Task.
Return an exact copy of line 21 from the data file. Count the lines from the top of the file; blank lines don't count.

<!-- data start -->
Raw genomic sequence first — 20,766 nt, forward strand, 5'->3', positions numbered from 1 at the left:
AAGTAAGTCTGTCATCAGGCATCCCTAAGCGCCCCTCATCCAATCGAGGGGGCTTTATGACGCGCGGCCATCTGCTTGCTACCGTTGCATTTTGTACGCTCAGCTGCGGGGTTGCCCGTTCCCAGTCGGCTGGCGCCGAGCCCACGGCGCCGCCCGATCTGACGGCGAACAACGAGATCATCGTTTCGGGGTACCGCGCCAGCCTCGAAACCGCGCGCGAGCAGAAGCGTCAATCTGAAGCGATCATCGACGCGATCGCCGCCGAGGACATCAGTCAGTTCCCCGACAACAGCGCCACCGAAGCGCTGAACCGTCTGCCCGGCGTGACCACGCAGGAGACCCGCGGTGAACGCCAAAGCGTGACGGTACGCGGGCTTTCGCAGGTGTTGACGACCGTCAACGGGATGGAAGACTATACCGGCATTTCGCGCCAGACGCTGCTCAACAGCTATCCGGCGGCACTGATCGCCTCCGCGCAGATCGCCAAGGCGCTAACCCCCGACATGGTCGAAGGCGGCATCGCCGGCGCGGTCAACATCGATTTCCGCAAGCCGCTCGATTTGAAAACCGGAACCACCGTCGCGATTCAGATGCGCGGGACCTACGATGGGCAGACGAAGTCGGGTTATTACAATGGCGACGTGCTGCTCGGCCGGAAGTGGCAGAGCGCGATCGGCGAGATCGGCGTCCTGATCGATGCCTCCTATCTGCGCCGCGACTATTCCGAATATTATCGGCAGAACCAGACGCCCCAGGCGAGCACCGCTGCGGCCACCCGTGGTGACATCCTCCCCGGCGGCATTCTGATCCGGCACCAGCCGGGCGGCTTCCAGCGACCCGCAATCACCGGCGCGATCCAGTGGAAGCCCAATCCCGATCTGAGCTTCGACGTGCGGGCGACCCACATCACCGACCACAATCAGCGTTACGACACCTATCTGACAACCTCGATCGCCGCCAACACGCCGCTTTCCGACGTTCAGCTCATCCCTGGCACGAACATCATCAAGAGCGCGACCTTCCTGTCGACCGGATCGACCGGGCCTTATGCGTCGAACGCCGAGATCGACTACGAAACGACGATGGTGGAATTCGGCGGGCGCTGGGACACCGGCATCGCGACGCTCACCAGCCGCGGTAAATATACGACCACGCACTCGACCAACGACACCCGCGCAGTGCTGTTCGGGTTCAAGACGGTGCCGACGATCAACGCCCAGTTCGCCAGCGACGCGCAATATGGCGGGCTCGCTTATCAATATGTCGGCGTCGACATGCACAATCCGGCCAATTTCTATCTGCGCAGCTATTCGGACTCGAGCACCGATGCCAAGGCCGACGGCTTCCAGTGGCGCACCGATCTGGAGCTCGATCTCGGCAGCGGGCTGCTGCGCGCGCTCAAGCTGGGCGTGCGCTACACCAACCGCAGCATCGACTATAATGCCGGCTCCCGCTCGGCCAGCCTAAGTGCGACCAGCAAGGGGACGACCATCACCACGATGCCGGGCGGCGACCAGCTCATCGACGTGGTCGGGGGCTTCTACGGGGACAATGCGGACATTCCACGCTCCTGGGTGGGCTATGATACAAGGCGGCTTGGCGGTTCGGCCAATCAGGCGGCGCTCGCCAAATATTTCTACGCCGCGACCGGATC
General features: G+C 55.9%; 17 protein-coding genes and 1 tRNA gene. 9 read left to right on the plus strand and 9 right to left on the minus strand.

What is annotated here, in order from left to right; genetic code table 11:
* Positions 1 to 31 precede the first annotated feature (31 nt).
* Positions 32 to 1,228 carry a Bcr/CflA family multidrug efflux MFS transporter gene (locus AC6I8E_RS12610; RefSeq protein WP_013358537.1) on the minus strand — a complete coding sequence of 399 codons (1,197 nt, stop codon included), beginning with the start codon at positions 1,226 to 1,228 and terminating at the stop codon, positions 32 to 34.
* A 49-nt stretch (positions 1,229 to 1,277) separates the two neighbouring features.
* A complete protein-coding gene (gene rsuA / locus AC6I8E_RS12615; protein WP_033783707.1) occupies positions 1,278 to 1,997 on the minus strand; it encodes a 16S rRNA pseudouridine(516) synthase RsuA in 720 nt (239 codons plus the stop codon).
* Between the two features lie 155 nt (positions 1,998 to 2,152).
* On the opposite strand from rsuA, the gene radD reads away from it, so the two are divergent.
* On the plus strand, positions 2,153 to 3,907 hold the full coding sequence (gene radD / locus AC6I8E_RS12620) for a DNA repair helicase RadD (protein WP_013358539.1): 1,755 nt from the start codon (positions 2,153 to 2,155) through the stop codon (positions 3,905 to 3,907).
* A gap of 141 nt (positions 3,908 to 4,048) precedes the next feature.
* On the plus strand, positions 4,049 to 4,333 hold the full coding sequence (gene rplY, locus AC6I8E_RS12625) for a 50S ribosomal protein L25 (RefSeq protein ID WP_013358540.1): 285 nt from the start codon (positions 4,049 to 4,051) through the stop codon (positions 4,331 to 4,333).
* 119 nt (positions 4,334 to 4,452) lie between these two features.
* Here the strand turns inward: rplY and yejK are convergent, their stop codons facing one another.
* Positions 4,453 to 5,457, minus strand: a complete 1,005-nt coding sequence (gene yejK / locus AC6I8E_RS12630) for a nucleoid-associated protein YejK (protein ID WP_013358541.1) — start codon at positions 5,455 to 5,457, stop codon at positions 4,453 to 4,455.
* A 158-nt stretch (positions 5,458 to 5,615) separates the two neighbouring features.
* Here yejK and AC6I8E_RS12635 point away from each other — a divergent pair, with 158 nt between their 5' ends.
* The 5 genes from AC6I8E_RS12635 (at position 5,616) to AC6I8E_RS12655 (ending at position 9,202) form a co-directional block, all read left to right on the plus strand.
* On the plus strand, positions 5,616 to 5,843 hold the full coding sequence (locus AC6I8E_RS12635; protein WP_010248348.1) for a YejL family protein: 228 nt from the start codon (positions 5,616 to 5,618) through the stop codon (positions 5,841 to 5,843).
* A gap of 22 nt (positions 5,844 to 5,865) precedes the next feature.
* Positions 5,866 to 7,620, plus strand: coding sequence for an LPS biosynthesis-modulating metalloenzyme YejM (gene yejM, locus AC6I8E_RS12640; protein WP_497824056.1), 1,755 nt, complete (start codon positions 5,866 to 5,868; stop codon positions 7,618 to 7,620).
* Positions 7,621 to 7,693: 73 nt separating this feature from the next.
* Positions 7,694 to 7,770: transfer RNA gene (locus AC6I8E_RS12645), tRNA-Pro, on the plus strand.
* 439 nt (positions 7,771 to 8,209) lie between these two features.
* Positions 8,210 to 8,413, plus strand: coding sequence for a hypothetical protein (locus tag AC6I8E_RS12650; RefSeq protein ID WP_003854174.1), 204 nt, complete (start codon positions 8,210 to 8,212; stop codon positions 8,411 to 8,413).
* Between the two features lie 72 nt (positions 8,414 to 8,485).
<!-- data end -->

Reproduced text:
* A gap of 22 nt (positions 5,844 to 5,865) precedes the next feature.